PUBLISHED UNITED STATES COURT OF APPEALS FOR THE FOURTH CIRCUIT No. 20-1940 PETER VLAMING, Plaintiff – Appellee, v. WEST POINT SCHOOL BOARD; LAURA ABEL, in her official capacity as Division Superintendent; JONATHAN HOCHMAN, in his official capacity as Principal of West Point High School; SUZANNE AUNSPACH, or her Successor in Office, in her official capacity as Assistant Principal of West Point High School, Defendants – Appellants, and JOHN DOE, Amicus Supporting Appellants. Appeal from the United States District Court for the Eastern District of Virginia, at Richmond. John A. Gibney, Jr., District Judge. (3:19-cv-00773-JAG) Argued: May 7, 2021 Decided: August 20, 2021 Before FLOYD, RICHARDSON, and QUATTLEBAUM, Circuit Judges. Affirmed by published opinion. Judge Quattlebaum wrote the opinion, in which Judge Richardson joined and Judge Floyd concurred in the judgment. Judge Floyd wrote a separate concurring opinion. ARGUED: Edward Henderson Williams, II, WILMERHALE LLP, Washington, D.C., for Appellants. Tyson C. Langhofer, ALLIANCE DEFENDING FREEDOM, Ashburn, Virginia, for Appellee. ON BRIEF: Stacy Haney, HANEY PHINYOWATTANACHIP, Richmond, Virginia; Paul R.Q. Wolfson, Bruce M. Berman, Tania Faransso, Washington, D.C., Alan E. Schoenfeld, WILMERHALE LLP, New York, New York, for Appellants. J. Caleb Dalton, Washington, D.C., Ryan Bangert, Scottsdale, Arizona, David A. Cortman, ALLIANCE DEFENDING FREEDOM, Lawrenceville, Georgia; Shawn A. Voyles, MCKENRY DANCIGERS DAWSON, P.C., Virginia Beach, Virginia, for Appellee. Luke Platzer, Washington, D.C., Cayman Mitchelle, New York, New York, Kristen Green, JENNER & BLOCK LLP, Los Angeles, California; Asaf Orr, Shannon Minter, NATIONAL CENTER FOR LESBIAN RIGHTS, San Francisco, California, for Amicus Curiae. 2 QUATTLEBAUM, Circuit Judge: This appeal provides us the rare opportunity to review a remand order. A local school board fired a teacher for refusing to comply with its policies prohibiting discrimination and harassment. The teacher brought state causes of action in state court to challenge his termination. The school board removed the case to federal court, arguing the court had jurisdiction pursuant to the federal question removal statute, 28 U.S.C. § 1441(c), and the civil rights removal statute, 28 U.S.C. § 1443(2), because the claims turned on the school board’s enforcement of Title IX, 20 U.S.C. § 1681. Unconvinced, the district court remanded the case. Because neither statute provides a basis for removal here, we affirm. I. A. John Doe was a student at West Point High School, a public school in Virginia. At the start of the school year, Doe and his parent met with the school’s assistant principal, Suzanne Aunspach, to explain that he had recently undergone a gender transition and had adopted a preferred name consistent with that transition. They requested that school staff use male pronouns and refer to Doe by his new name. Peter Vlaming was Doe’s French teacher. He had taught Doe for two years before Doe underwent his transition. Shortly after their meeting with Aunspach, Doe, his parents and the school guidance counselor met with Vlaming to discuss Doe’s new name and preferred pronouns. After the meeting, Aunspach told Vlaming he was expected to use Doe’s preferred name and male pronouns. 3 Over the next two months, Vlaming referred to Doe by his new name, but he avoided the use of pronouns altogether when speaking to Doe directly and on at least one occasion referred to him using female pronouns in Doe’s absence. Doe and his parents expressed frustration with Vlaming over this practice. Aunspach met with Vlaming again to reiterate Doe’s preferences. She told Vlaming that his refusal to use male pronouns potentially violated both Title IX, which prohibits schools receiving federal funds from discriminating on the basis of sex, and the West Point School Board’s policies. She provided Vlaming with written guidance regarding transgender students’ rights. Vlaming told her that using male pronouns to refer to someone who was born a female violated his religious beliefs because it was untruthful. Aunspach reiterated that Vlaming should use male pronouns to refer to Doe and that failure to do so could result in his termination. Shortly thereafter, the principal, Jonathan Hochman, met with Vlaming. He directed Vlaming to use male pronouns to refer to the student. The next day, Hochman warned Vlaming that a refusal to comply with the School Board’s policies would result in a letter of formal reprimand. That same day, Vlaming, apparently accidentally, used a female pronoun to refer to Doe during a classroom activity. Afterwards, Vlaming reported the incident to Principal Hochman. Doe subsequently withdrew from Vlaming’s class, citing this incident and others. On Hochman’s recommendation, the superintendent placed Vlaming on administrative leave pending an investigation. During this leave, Principal Hochman gave Vlaming a final warning, which explained that his refusal to use Doe’s preferred pronouns violated two school board 4 policies that prohibited discrimination and harassment based on gender identity. 1 The superintendent also ordered Vlaming to refer to Doe using only male pronouns and warned him that if he treated Doe differently than other male students, he would be terminated. Vlaming refused to comply with these directives. The superintendent therefore recommended his dismissal to the School Board. After a hearing, the Board dismissed Vlaming. In a letter explaining its rationale, the Board stated that Vlaming had failed to comply with his superiors’ directives and had violated the Board’s policies prohibiting discrimination and harassment because his actions singled out Doe in a way that was noticed by Doe and his peers. B. Vlaming sued the School Board, and several school officials in their official capacity (collectively the “Board”), alleging that their decision to terminate his The nondiscrimination policy states: The West Point School Board is committed to nondiscrimination with regard to race, color, religion, national origin, ancestry, political affiliation, sex, sexual orientation, gender, gender identity, age, marital status, genetic information or disability as defined by law. This commitment will prevail in all division policies and practices concerning staff, students, educational programs and services, and with individuals/entities whom the Board does business. J.A. 85. 1 The nonharassment policy states: It is a violation of this policy for any student or school personnel to harass a student or school personnel based on . . . sex, sexual orientation, gender, gender identity . . . as defined by law, or based on a belief that such characteristic exists at school or any school sponsored activity. J.A. 87. 5 employment violated state statutory and constitutional protections. Specifically, he claimed the Board’s termination after his refusal to use Doe’s preferred pronouns violated his due process, free speech and free exercise rights under the Virginia Constitution and Virginia statutory free exercise protections. He also claimed that the Board violated Virginia’s Dillon Rule 2 by adopting nondiscrimination policies more stringent than the laws of Virginia. 3 He also brought a breach of contract claim. The Board removed the case to federal court, but Vlaming moved to remand. In response, the Board argued the district court had removal jurisdiction under both 28 U.S.C. §§ 1441(c) and 1443(2). They argued the district court had federal question jurisdiction, allowing for removal under § 1441(c), because Vlaming’s claims necessarily raise a disputed and substantial federal question—whether Title IX prohibits discrimination on the basis of gender identity. In addition, they argued, because Virginia interprets its due process, free speech and free exercise provisions as co-extensive with its federal counterparts, those claims also raised substantial federal questions. As to the civil rights The Dillon Rule provides that local governments “have only those powers that are expressly granted, those necessarily or fairly implied from expressly granted powers, and those that are essential and indispensable.” Bd. of Zoning Appeals v. Bd. of Supervisors, 666 S.E.2d 315, 317 (Va. 2008). 2 Specifically, Vlaming argued the Board’s nondiscrimination policy violated Virginia Code § 15.2-965 (2019), which at the time provided that “[a]ny locality may enact an ordinance, not inconsistent with nor more stringent than any applicable state law, prohibiting discrimination in . . . education on the basis of race, color, religion, sex, pregnancy, childbirth or related medical conditions, national origin, age, marital status, or disability.” That provision has since been amended to include gender identity among the list of characteristics protected from discrimination from which localities may pass ordinances. See 2020 Va. Laws 1140 (S.B. 868). 3 6 removal statute, the defendants argued that because Title IX was a “law providing for equal rights,” §1443(2) authorized removal. 28 U.S.C. § 1443(2). The district court granted Vlaming’s motion. As to federal question jurisdiction, the district court reasoned that Vlaming’s Dillon Rule claim dealt with the scope of state law, not Title IX. And to the extent Title IX was relevant to the breach of contract claim, it was a defense, not a necessary element of the claim. In addition, Vlaming’s state constitutional claims did not provide federal question jurisdiction either, even though those constitutional provisions are coextensive with their federal counterparts. The district court reasoned that although the state court had the ability to use federal law to resolve the state constitutional claim, it did not have to, and it declined to “speculate that a state court will rely on federal law to resolve this lawsuit.” J.A. 112. As to the civil rights removal statute, the district court concluded that § 1443(2) did not apply to Title IX. It pointed to the Supreme Court’s limitation of § 1443(1) to laws addressing racial equality in Georgia v. Rachel, 384 U.S. 780, 792 (1966), and after noting that the Fourth Circuit has yet to decide whether the reasoning of that case applies to § 1443(2), it pointed to an older Fourth Circuit case and recent district court opinions to conclude that the same limitation applies to § 1443(2). Consequently, the district court remanded the case to state court. The Board timely appealed pursuant to 28 U.S.C. § 1447(d), which allows appellate review for “an order remanding a case to the State court from which it was removed pursuant to section 1442 or 1443 . . . .” 7 II. We review issues of subject matter jurisdiction, including removal, de novo. Common Cause v. Lewis, 956 F.3d 246, 252 (4th Cir. 2020). Ordinarily, however, a remand order is not reviewable. See 28 U.S.C. § 1447(d). But when a defendant removes a case to federal court pursuant to the civil rights removal statute, “§ 1447(d) permits appellate review of the district court’s remand order—without any further qualification.” BP P.L.C. v. Mayor & City Council of Baltimore, 141 S.Ct. 1532, 1538 (2021). Therefore, we have jurisdiction to review the entire remand order and can consider all of the Board’s arguments supporting jurisdiction that were addressed in that order. Id. III. We begin with asking whether federal question jurisdiction provides a basis for removal under § 1441(c) before analyzing the civil rights removal statute, § 1443(2). A. Federal courts have jurisdiction over “all civil actions arising under the Constitution, laws, or treaties of the United States.” 28 U.S.C. § 1331. Most cases that obtain federal jurisdiction under this statute do so when federal law creates the cause of action. In a “slim category” of cases, Gunn v. Minton, 568 U.S. 251, 258 (2013), however, federal courts have jurisdiction over state law causes of action when “the plaintiff’s right to relief necessarily depends on resolution of a substantial question of federal law.” Franchise Tax Bd. v. Constr. Laborers Vacation Tr., 463 U.S. 1, 28 (1983). The Board argues this is one of those cases. We disagree. 8 The “mere presence of a federal issue in a state cause of action” is not, by itself, enough to confer federal question jurisdiction. Merrell Dow Pharm., Inc. v. Thompson, 478 U.S. 804, 813 (1986). Instead, a federal issue in a state law claim must be “(1) necessarily raised, (2) actually disputed, (3) substantial, and (4) capable of resolution in federal court without disrupting the federal-state balance approved by Congress.” Gunn, 568 U.S. at 258. That first requirement is the most relevant to our analysis. To necessarily raise a federal issue, a state law claim must hinge on the determination of a federal issue. The federal issue must be “essential to resolving a state-law claim, meaning that ‘every legal theory supporting the claim requires the resolution of a federal issue.’” Burrell v. Bayer Corp., 918 F.3d 372, 383 (4th Cir. 2019) (quoting Dixon v. Coburg Dairy, Inc., 369 F.3d 811, 816 (4th Cir. 2004)). If, on the other hand, the plaintiff “can establish all the necessary elements entirely independently of federal law,” a federal issue is not necessarily raised. Id. at 382. Vlaming does not assert any federal causes of action. He brought nine claims—three based on the Virginia Constitution’s free speech protections, two based on free exercise protections in the Virginia Constitution and state law, one based on the due process requirements in the Virginia Constitution, one based on a Virginia Constitution nondiscrimination provision, one that alleges violation of Virginia’s Dillon Rule and Code § 15.2-965, and one breach of contract claim. None of those claims contain any federal cause of action, removing this case from prototypical § 1331 jurisdiction. Nor does this case fall into the “narrow class of state-law actions” that necessarily raise substantial federal questions. The Board argues that Vlaming’s statutory and breach of contract claims turn on whether Title IX prohibits discrimination based on gender 9 identity. But Vlaming can establish all of his state law claims without resolving any federal questions; it is the defense that may hinge on the Title IX issue. “A federal question is ‘necessarily raised’ for purposes of § 1331 only if it is a ‘necessary element of one of the well-pleaded state claims.’” Burrell, 918 F.3d at 381 (quoting Franchise Tax Bd., 463 U.S. at 13). While the Board may invoke Title IX as a defense to some of Vlaming’s claims, that alone cannot establish jurisdiction. Id. (“It is not enough that federal law becomes relevant by virtue of a ‘defense . . . anticipated in the plaintiff’s complaint.’” (quoting Franchise Tax Bd., 463 U.S. at 14)). We consider each of Vlaming’s claims in turn. The Dillon Rule claim does not necessarily raise a federal question. The Dillon Rule provides that local governments “have only those powers that are expressly granted, those necessarily or fairly implied from expressly granted powers, and those that are essential and indispensable.” Bd. of Zoning Appeals v. Bd. of Supervisors, 666 S.E.2d 315, 317 (Va. 2008). Vlaming alleges that the Board violated this rule as applied to Va. Code § 15.2-965 (2019), which provided that “[a]ny locality may enact an ordinance, not inconsistent with nor more stringent than any applicable state law, prohibiting discrimination in . . . education on the basis of race, color, religion, sex, pregnancy, childbirth or related medical conditions, national origin, age, marital status, or disability.” Vlaming argues that because Va. Code § 15.2-965 did not specify gender identity as a protected class, the Board acted beyond its authority to include gender identity as a protected characteristic in its nondiscrimination policy. Regardless of the Board’s reasoning or justifications for including this characteristic in its non-discrimination policy, Title IX is irrelevant to the analysis of this claim. The analysis depends on whether the Board exceeded its authority 10 under state law. See Va. Code § 15.2-965 (asking whether the ordinance is more stringent than “applicable state law” (emphasis added)). While Title IX could potentially be used as a defense if Vlaming were to succeed on this claim, resolution of the Title IX question is not “a necessary element” of the claim, and, therefore, no federal question is “necessarily raised.” Burrell, 918 F.3d at 381 (internal citation and quotation marks omitted). Similarly, Vlaming’s breach of contract claim does not necessarily raise a federal question. “The elements of a breach of contract action are (1) a legally enforceable obligation of a defendant to a plaintiff; (2) the defendant’s violation or breach of that obligation; and (3) injury or damage to the plaintiff caused by the breach of obligation.” Filak v. George, 594 S.E.2d 610, 614 (Va. 2004). The Board argues that Title IX compels them to fire Vlaming because he was discriminating against Doe based on sex. But, once again, that is a defense to the breach of contract, not a necessary element of the claim. Therefore, federal question jurisdiction cannot be established on this basis. Burrell, 918 F.3d at 381. Finally, Vlaming’s state constitutional claims do not necessarily raise a federal question either. The Board argues they do because Virginia’s free speech and due process clauses are coextensive with their analogous federal constitutional provisions. See Shivaee v. Commonwealth, 613 S.E.2d 570, 574 (Va. 2005); Elliott v. Commonwealth, 593 S.E.2d 263, 269 (Va. 2004). Thus, they point out, courts generally apply the same analysis to both federal and Virginia constitutional claims even though they arise under different sources of law. See Elliott, 593 S.E.2d at 269. While the Board is correct in those positions, they are insufficient to confer federal question jurisdiction. Although Virginia courts may rely 11 on federal law to decide a state constitutional question, there is no requirement that they must. Nothing prevents Vlaming from prevailing on his state constitutional claims on exclusively state grounds. We cannot speculate how the state court may resolve the state constitutional claim. As the state is not required to rely on federal law, no federal question is necessarily raised. See Rossello-Gonzalez v. Calderon-Serra, 398 F.3d 1, 13 (1st Cir. 2004). Undeterred, the Board offers a twist to its argument for jurisdiction based on Vlaming’s Virginia constitutional claims. It argues the interpretation of the federal constitution compels, rather than merely guides, the interpretation of the Virginia constitutional provisions. In support of this argument, the Board points to the United States Supreme Court’s appellate jurisdiction under 28 U.S.C. § 1257, which extends to state court cases “where the validity of a treaty or statute of the United States is drawn in question or where the validity of a statute of any State is drawn in question on the ground of its being repugnant to the Constitution, treaties, or laws of the United States . . . .” The Supreme Court has interpreted that statute to confer jurisdiction over state supreme court decisions that “apply the same analysis” in considering analogous state and federal constitutional claims. Fitzgerald v. Racing Ass’n of Central Iowa, 539 U.S. 103, 106 (2003). In other words, even if a decision rests nominally on a state constitutional provision, it necessarily presents a federal question sufficient to support Supreme Court review when the interpretation of federal law compels the result. The Board argues when a state court interprets state and federal constitutional protections identically—like Virginia 12 does here—a decision nominally on a state constitutional provision necessarily rests on federal grounds. As the district court explained, however, that is a retrospective analysis, because when the Supreme Court is deciding whether to take a case under § 1257, it already knows whether the state has used the federal constitution in its analysis. Here, we must deal with a prospective analysis, and there is no reason that the state court could not decide this case on purely state law grounds and even deviate from the federal constitution if it wished. Vlaming, as master of his complaint, elected not to bring any federal constitutional claims. This is unlike all the cases the Board cites to support removal, where the plaintiffs brought both state and federal constitutional claims. Considering those important differences, those cases do not seem instructive, nor does § 1257. For those reasons, none of Vlaming’s state law claims necessarily raise a federal issue. Therefore, federal question jurisdiction is lacking, and § 1441(c) does not provide a basis for removal. B. We now turn to 28 U.S.C. § 1443, the civil rights removal statute. Section 1443(2) provides for removal of a civil action or criminal prosecution commenced in state court “[f]or any act under color of authority derived from any law providing for equal rights, or for refusing to do any act on the ground that it would be inconsistent with such law.” The Board argues that either operative phrase provides them with the ability to remove—they either fired Vlaming in order to comply with Title IX, or they refused to permit Vlaming to discriminate, or to grant him an exception to their policies because of his religious 13 beliefs, on the grounds that doing so would be inconsistent with Title IX. Precedent, however, precludes Title IX from being the type of “law providing for equal rights” referenced in § 1443(2). The Supreme Court has limited the meaning of a “law providing for equal rights” in § 1443 to only those concerning racial equality. In Georgia v. Rachel, 384 U.S. 780, 792 (1966), the Court addressed whether the defendants could remove their criminal prosecutions to federal court under § 1443(1) by invoking the First Amendment and the Due Process Clause of the Fourteenth Amendment. In answering no, the Court recounted the history of the statute and the context in which it was passed. While noting that “Congress’ choice of the open-ended phrase ‘any law providing for . . . equal civil rights’” clearly indicated an intent to include cases involving rights under “both existing and future statutes that provided for equal civil rights,” Rachel, 384 U.S. at 789, the Court explained that the phrase “must be construed to mean any law providing for specific civil rights stated in terms of racial equality.” Id. at 792. The Court reached that conclusion “[o]n the basis of the historical material” available to it. Id. Because the First Amendment and the Due Process Clause were “phrased in terms of general application available to all persons or citizens, rather than in the specific language of racial equality that § 1443 demands,” removal was not proper based on that statute. Id. The Board contends that Rachel does not control here because its holding only addressed whether broad constitutional provisions, like the First Amendment and Due Process Clause, were included in the removal statute. It argues that Rachel did not address whether laws providing for sex equality were laws “providing for . . . equal civil rights” in 14 § 1443(1). To read Rachel’s holding so narrowly, we would have to ignore the Supreme Court’s reasoning and repeated explicit mention of racial equality as the sole subject of that statutory phrase. The Supreme Court’s reference to racial equality as the limits of that phrase was not in passing. It was the centerpiece of its reasoning. The Court traced the phrase back to its legislative origins in the Revised Statutes of 1874, when the removal provision was separated from the substantive provisions of the Civil Rights Act of 1866. Rachel, 384 U.S. at 789. The Court reasoned that “[i]n spite of the potential breadth of the phrase . . . it seems clear that . . . Congress intended in that phrase only to include laws comparable in nature to the Civil Rights Act of 1866.” Id. at 789–90. “The legislative history of the 1866 Act clearly indicates that Congress intended to protect a limited category of rights, specifically defined in terms of racial equality.” Id. at 791; see also id. (Congress specifically added the phrase “as is enjoyed by white citizens” to the Civil Rights Act of 1866 “to emphasize the racial character of the rights being protected.”). Therefore, the Court concluded, “[o]n the basis of the historical material that is available . . . ‘any law providing for . . . equal civil rights’ must be construed to mean any law providing for specific civil rights stated in terms of racial equality.” Id. at 792; see also id. (“[T]he guarantees of [the First Amendment and Due Process Clause] are phrased in terms of general application available to all persons or citizens, rather than in the specific language 15 of racial equality that § 1443 demands.”); id. (“[The Civil Rights Act of 1964] is clearly a law conferring a specific right of racial equality . . . .”). 4 Also, even following Title IX’s enactment, the Court repeated this understanding of § 1443. See Johnson v. Mississippi, 421 U.S. 213, 219 (1975) (“Claims that prosecution and conviction will violate rights . . . under statutes not protecting against racial discrimination[] will not suffice.”); see also Chapman v. Houston Welfare Rights Org., 441 U.S. 600, 622–23 n.41 (1979). We must take the Supreme Court at its word and faithfully apply its precedent—“any law providing for . . . equal civil rights” as referenced in § 1443(1) only includes those addressing racial equality. 5 We agree with the Board that the plain text of the statute suggests a broader interpretation of “equal civil rights.” 28 U.S.C. § 1443(1). The statute does not specify “racial equality;” it includes “any law providing for . . . equal civil rights.” Id. But it is the Supreme Court’s decision, not ours, as to whether the interpretation in Rachel is worth revisiting. 6 We are bound to follow it. The Civil Rights Act of 1964 was passed after the Court granted certiorari in Rachel but before the case was decided. The Court held that this statute, because of its racial equality protections, but not the First Amendment or Due Process Clause, could serve as a basis of removal for criminal prosecutions of sit-ins. Id. at 794. 4 This is not the first time we have read Rachel as limiting § 1443 to laws concerning racial equality. Even in the context of removal premised upon sex discrimination, we have already applied Rachel in this manner. See Wilkins v. Rogers, 581 F.2d 399, 403 (4th Cir. 1978); Delavigne v. Delavigne, 530 F.2d 598, 600–01 (4th Cir. 1976). 5 Our concurring colleague concludes Rachel can be avoided because it was decided before Title IX’s enactment. But nothing in Title IX suggests any intent to override Supreme Court precedent concerning removal jurisdiction in § 1443. And as our colleague 6 16 The Board makes a final attempt to escape Rachel’s reach. It argues that Rachel interpreted paragraph (1) of § 1443, not paragraph (2), and thus we should interpret the phrase “any law providing for equal rights” in § 1443(2) differently. But there are two problems with this argument. First, the text just does not support a different interpretation. To be sure, there is a small difference between the relevant phrases in paragraphs (1) and (2). Section 1443(1) describes “any law providing for the equal civil rights,” (emphasis added) whereas § 1443(2) describes “any law providing for equal rights.” Even so, to make an interpretive distinction between those phrases would make a mountain out of a molehill. Second, paragraph (2) of §1443 was derived from the same civil rights statute as paragraph (1), and it was from that civil rights statute that the Supreme Court concluded in Rachel that paragraph (1) was limited to racial inequities. The Supreme Court, the same day it decided Rachel, explained in its companion case that “[t]he progenitor of § 1443(2) was [Section] 3 of the Civil Rights Act of 1866 . . . .” City of Greenwood v. Peacock, 384 U.S. 808, 815 (1966). And we previously reached the same conclusion shortly before Rachel was decided. See Baines v. City of Danville, 357 F.2d 756, 772 (4th Cir. 1966), cert. granted, judgment aff’d, 384 U.S. 890 (1966) (per curiam) (explaining that the refusal clause in § 1443(2) “was intended to enable state officers who refused to enforce discriminatory state laws in conflict with Section 1 of the Civil Rights Act of 1866” to remove their prosecutions to federal court). In other words, § 1443(2) directly relates back to the same civil rights statute on which the Court premised its holding in Rachel. Because concedes, both “original legislative intent” and Rachel clearly limit § 1443 to laws dealing with racial equality. 17 both paragraphs relate back to that same statute, we see no reason the Supreme Court’s limitation of paragraph (1) to laws concerning racial equality would not apply to paragraph (2). To be clear, we do not endorse Rachel’s reasoning or conclusion. But we are bound to apply it. Therefore, we are compelled to reach the same conclusion as the district court— § 1443, including paragraph (2), only pertains to laws dealing with racial equality, which is not the case here. IV. Neither § 1441 nor § 1443 provides a basis for removal here. Therefore, the district court’s remand order is AFFIRMED. 18 FLOYD, Circuit Judge, concurring in the judgment: I agree that the district court correctly remanded this case for lack of jurisdiction under either 28 U.S.C. § 1441(c) or 28 U.S.C. § 1443(2). I write separately solely to address the majority’s position that Title IX is not a “law providing for equal rights” within the meaning of § 1443(2). As the majority describes, sixty years ago in Georgia v. Rachel, the Supreme Court limited the phrase “any law providing for . . . equal civil rights” in § 1443(1) to mean “any law providing for specific civil rights stated in terms of racial equality.” 384 U.S. 780, 792 (1966). And I agree with the majority that we should interpret the language in § 1443(2) in keeping with that of § 1443(2). Thus, read alone, Rachel would be determinative of the instant issue. After all, Title IX is not a law providing for racial equality. But we must read Rachel within its historical context. To do so, we must first understand the Court’s logic in Rachel. The Court based its holding on the legislative history of § 1443. See id. at 786. Section 1443 originated as part of the Civil Rights Act of 1866. Id. The original provision in the Civil Rights Act of 1866—the precursor to § 1443—did not contain the phrase “law providing for . . . equal civil rights.” Id. at 788 (quoting § 1443(1)). Instead, the provision relied on internal cross-reference by allowing removal in cases involving “rights secured . . . by the first section of this act.” Id. at 788– 89 (quoting Civil Rights Act of 1866, ch. 31, § 3, 14 Stat. 27 (current version at § 1443)). When Congress enacted the Revised Statutes of 1874, however, it carried forward the substantive provisions of the Civil Rights Act of 1866 into various sections. Id. at 789. As such, the removal provision could no longer cross-reference to “rights secured . . . by 19 the first section of this act.” Id. (quoting Civil Rights Act of 1866 § 3). Instead, Congress added the “open-ended phrase ‘any law providing for . . . equal civil rights.’” Id. (quoting Rev. Stat. § 641 (1875)). In choosing this open-ended language, Congress did not “intend[] to expand the kinds of ‘law’ to which the removal section referred.” Id. at 789. Rather, Congress intended § 1443 to allow removal only in cases involving “existing and future statutes” that are “comparable in nature to the Civil Rights Act of 1866.” Id. at 789–90. 1 At the time that Congress added this language, the only statutes that were “comparable in nature to the Civil Rights Act of 1866” were those statutes stated in terms of racial equality. Naturally, then, this legislative history indeed establishes that Congress originally intended § 1443 to apply only to laws protecting racial equality. See id. at 791. But original legislative intent carries us only so far when we have intervening legislative authority. Six years after the Supreme Court decided Rachel, Congress enacted Title IX of the Education Amendment of 1972, 20 U.S.C. § 1681(a). Congress patterned Title IX directly after Title VI of the Civil Rights Act of 1964. 2 Cannon v. Univ. of Chi., 441 U.S. 677, 694–96 (1979); Gebser v. Lago Vista Indep. Sch. Dist., 524 U.S. 274, 286 Our pre-Rachel decision in Baines v. City of Danville, 357 F.2d 756 (4th Cir.), aff’d, 384 U.S. 890 (1966), also emphasized the broad, prospective language of § 1443. We noted that this language recognized “that the laws were not static and that the Congress in the future might enact additional legislation similar to the Civil Rights Acts of 1866 and 1870, with an intention to expand the removal rights.” Id. at 764. 2 Courts have concluded that Title VI, of course, serves as a proper basis for removal under § 1443(2). See, e.g., Bohlander v. Indep. Sch. Dist. No. 1, 420 F.2d 693, 694 (10th Cir. 1969) (per curiam) (finding removal proper under § 1443(2) in a Title VI case); Burns v. Bd. of Sch. Comm’rs, 302 F. Supp. 309, 312 (S.D. Ind. 1969) (same), aff’d, 437 F.2d 1143 (7th Cir. 1971) (per curiam); Linker v. Unified Sch. Dist. No. 259, 344 F. Supp. 1187, 1195 (D. Kan. 1972) (same). 1 20 (1998) (“Title VI . . . is parallel to Title IX except that it prohibits race discrimination, not sex discrimination, and applies in all programs receiving federal funds, not only in education programs.” (citations omitted)). The Supreme Court has since explained that “[t]he drafters of Title IX explicitly assumed that it would be interpreted and applied as Title VI had been during the preceding eight years.” Cannon, 441 U.S. at 696. The Court in Rachel could not have considered whether Title IX was “a law providing for equal rights” within the meaning of § 1443 because Title IX did not yet exist. Had the Court been faced with that issue, I believe it would have concluded that Title IX is indeed “comparable in nature to the Civil Rights Act of 1866” because Title IX was explicitly based upon Title VI, which is itself comparable in nature to the Civil Rights Act of 1866. I cannot fault the majority for its strict adherence to precedent. But I write separately because I believe such precedent cannot be strictly applied when viewed in context. Although the legislative history of § 1443 indicates Congress intended for it to apply to laws providing for racial equality, Congress also allowed for the possibility that § 1443 would apply to statutes “comparable” to the Civil Rights Act of 1866. Congress enacted just such a “comparable” statute in Title IX by patterning it directly upon Title IV. 3 We have previously applied Rachel to hold that allegations of unconstitutional sexual discrimination are not cognizable under § 1443(1). See Wilkins v. Rogers, 581 F.2d 399, 402–03 (4th Cir. 1978) (per curiam) (finding removal was not authorized under § 1443(1) for suit alleging unconstitutional sexual discrimination); Delavigne v. Delavigne, 530 F.2d 598, 600–01 (4th Cir. 1976) (same). This comports with Rachel’s precise holding that broad constitutional claims cannot support removal under § 1443. Rachel, 384 U.S. at 792. Notably, we deal here not with a constitutional claim, but with a statutory Title IX claim. 3 21 This conclusion would not change the ultimate disposition of the instant case. The Board fails to meet the other requirements of § 1443(2) regardless. Removal under the statute is proper under either of the two clauses: (1) for claims “[f]or any act under color of authority derived from any law providing for equal rights” or (2) for claims that arise from “refusing to do any act on the ground that it would be inconsistent with such law.” § 1443(2). The Board’s arguments fail under both clauses. The first clause of § 1443(2) is available only to federal officers or agents acting under federal officers. The Board argues that in terminating Vlaming for discriminating against Doe, the Board acted under federal officers by complying with Title IX. But the Supreme Court has clarified that “the help or assistance necessary to bring a private person within the scope of the statute does not include simply complying with the law.” Watson v. Philip Morris Cos., 551 U.S. 142, 152 (2007). Nor does the Board meet the requirements of the second clause of § 1443(2), also known as the refusal clause. The refusal clause allows state officers to remove claims “for refusing to do any act on the ground that it would be inconsistent with [any law providing for equal rights].” § 1443(2); see also White v. Wellington, 627 F.2d 582, 585 (2d Cir. 1980) (explaining that the legislative history of § 1443(2) indicates that the phrase “state officers” includes local and municipal officials). This Court has repeatedly emphasized that the refusal clause is available only to state officers who refuse to enforce discriminatory state law. See Common Cause v. Lewis, 956 F.3d 246, 254 (4th Cir. 2020) (“[T]he Supreme Court, in reviewing the Refusal clause, explained that it is ‘clear that removal . . . is available only to state officers,’ with the legislative history indicating that 22 this clause applies to officers ‘who shall refuse to enforce State laws.’” (quoting City of Greenwood v. Peacock, 384 U.S. 808, 824 n.22 (1966))); Baines, 357 F.2d at 772 (“The refusal language . . . was intended to enable state officers who refused to enforce discriminatory state laws . . . .” (emphasis added)). The Board claims that in firing Vlaming, it was refusing to enforce the Virginia Religious Freedom Restoration Act (VRFRA), Va. Code Ann. § 57–1, as conflicting with Title IX. The Board explains that if Vlaming’s interpretation of VRFRA is correct and the Board violated VRFRA by firing Vlaming, then the Board necessarily refused to enforce VRFRA in favor of upholding Title IX. But this logic does not follow. An act does not constitute a refusal to enforce a state law any time the act merely allegedly violates that state law. Such an assumption would amount to a massive expansion of the refusal clause. Rather, the legislative history of the refusal clause indicates that it was “intended to enable State officers, who shall refuse to enforce [discriminatory] State laws . . . to remove their cases to the United States courts when prosecuted for refusing to enforce those laws.” Peacock, 384 U.S. at 824 n.22 (quoting Cong. Globe, 39th Cong., 1st Sess. 1367 (1866)). This denotes some affirmative rejection of state law in favor of federal law. See, e.g., White, 627 F.2d at 586–87 (“[T]he ‘jurisdictional touchstone’ [is] ‘a colorable conflict between state and federal law’ leading to the removing defendant’s refusal to follow plaintiff's interpretation of state law because of a good faith belief that to do so would violate federal law.” (emphasis added) (quoting White, 627 F.2d at 592 (Meskill, J., dissenting))). Here, nowhere does either party indicate that the Board refused to enforce 23 VRFRA on any ground, much less on Title IX grounds. It is not sufficient that the parties retrospectively allege a conceivable conflict between VRFRA and Title IX. Accordingly, although I believe that Title IX is properly a “law providing for equal rights” within the meaning of § 1443(2), I agree with the majority’s conclusion that the Board has failed to show this case qualifies for removal under § 1443(2). For these reasons, I respectfully concur in the judgment. 24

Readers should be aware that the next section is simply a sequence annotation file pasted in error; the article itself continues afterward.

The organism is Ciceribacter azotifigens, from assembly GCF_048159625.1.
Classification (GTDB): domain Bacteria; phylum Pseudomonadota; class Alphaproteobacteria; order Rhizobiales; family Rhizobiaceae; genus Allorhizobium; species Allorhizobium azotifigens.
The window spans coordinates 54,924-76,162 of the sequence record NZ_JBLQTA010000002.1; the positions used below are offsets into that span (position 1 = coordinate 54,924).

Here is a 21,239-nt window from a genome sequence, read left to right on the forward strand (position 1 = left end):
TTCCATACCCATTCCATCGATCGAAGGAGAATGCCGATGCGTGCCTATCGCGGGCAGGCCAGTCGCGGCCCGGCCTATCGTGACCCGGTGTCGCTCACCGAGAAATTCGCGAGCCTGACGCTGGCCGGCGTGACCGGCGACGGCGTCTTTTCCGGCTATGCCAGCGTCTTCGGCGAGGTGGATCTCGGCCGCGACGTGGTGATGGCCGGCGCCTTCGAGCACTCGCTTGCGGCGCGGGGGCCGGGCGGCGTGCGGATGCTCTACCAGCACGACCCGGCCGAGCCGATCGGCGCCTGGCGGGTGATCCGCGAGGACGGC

Primary Holding
Fourth Circuit affirms the remand to state court of a teacher's claims relating to his termination for his refusal to use male pronouns to refers to a transgender student who had been born female.

Disclaimer: Justia Annotations is a forum for attorneys to summarize, comment on, and analyze case law published on our site. Justia makes no guarantees or warranties that the annotations are accurate or reflect the current state of law, and no annotation is intended to be, nor should it be construed as, legal advice. Contacting Justia or any attorney through this site, via web form, email, or otherwise, does not create an attorney-client relationship.